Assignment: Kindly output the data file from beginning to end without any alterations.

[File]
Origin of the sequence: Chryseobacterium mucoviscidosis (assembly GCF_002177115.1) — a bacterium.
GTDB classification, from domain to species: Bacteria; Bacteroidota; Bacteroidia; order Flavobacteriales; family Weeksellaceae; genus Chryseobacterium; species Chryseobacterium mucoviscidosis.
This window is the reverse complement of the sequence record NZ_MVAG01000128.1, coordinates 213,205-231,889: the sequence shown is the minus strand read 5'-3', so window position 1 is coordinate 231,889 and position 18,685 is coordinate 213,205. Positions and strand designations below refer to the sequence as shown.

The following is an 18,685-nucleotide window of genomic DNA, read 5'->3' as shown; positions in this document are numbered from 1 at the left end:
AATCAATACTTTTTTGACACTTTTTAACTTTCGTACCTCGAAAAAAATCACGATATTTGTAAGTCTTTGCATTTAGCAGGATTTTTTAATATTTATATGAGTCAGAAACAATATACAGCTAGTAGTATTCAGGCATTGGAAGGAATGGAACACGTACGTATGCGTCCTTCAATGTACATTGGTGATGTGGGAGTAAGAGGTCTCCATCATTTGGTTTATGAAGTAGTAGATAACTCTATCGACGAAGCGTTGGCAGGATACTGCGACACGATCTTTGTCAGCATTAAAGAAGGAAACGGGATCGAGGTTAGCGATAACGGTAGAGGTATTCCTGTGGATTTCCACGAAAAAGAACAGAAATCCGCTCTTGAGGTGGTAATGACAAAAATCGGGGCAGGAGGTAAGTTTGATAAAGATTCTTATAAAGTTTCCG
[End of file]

Origin of the sequence: Chryseobacterium mucoviscidosis (assembly GCF_002177115.1) — a bacterium.
GTDB classification, from domain to species: Bacteria; Bacteroidota; Bacteroidia; order Flavobacteriales; family Weeksellaceae; genus Chryseobacterium; species Chryseobacterium mucoviscidosis.
This window is the reverse complement of the sequence record NZ_MVAG01000128.1, coordinates 213,205-231,889: the sequence shown is the minus strand read 5'-3', so window position 1 is coordinate 231,889 and position 18,685 is coordinate 213,205. Positions and strand designations below refer to the sequence as shown.

The following is an 18,685-nucleotide window of genomic DNA, read 5'->3' as shown; positions in this document are numbered from 1 at the left end:
AATCAATACTTTTTTGACACTTTTTAACTTTCGTACCTCGAAAAAAATCACGATATTTGTAAGTCTTTGCATTTAGCAGGATTTTTTAATATTTATATGAGTCAGAAACAATATACAGCTAGTAGTATTCAGGCATTGGAAGGAATGGAACACGTACGTATGCGTCCTTCAATGTACATTGGTGATGTGGGAGTAAGAGGTCTCCATCATTTGGTTTATGAAGTAGTAGATAACTCTATCGACGAAGCGTTGGCAGGATACTGCGACACGATCTTTGTCAGCATTAAAGAAGGAAACGGGATCGAGGTTAGCGATAACGGTAGAGGTATTCCTGTGGATTTCCACGAAAAAGAACAGAAATCCGCTCTTGAGGTGGTAATGACAAAAATCGGGGCAGGAGGTAAGTTTGATAAAGATTCTTATAAAGTTTCCG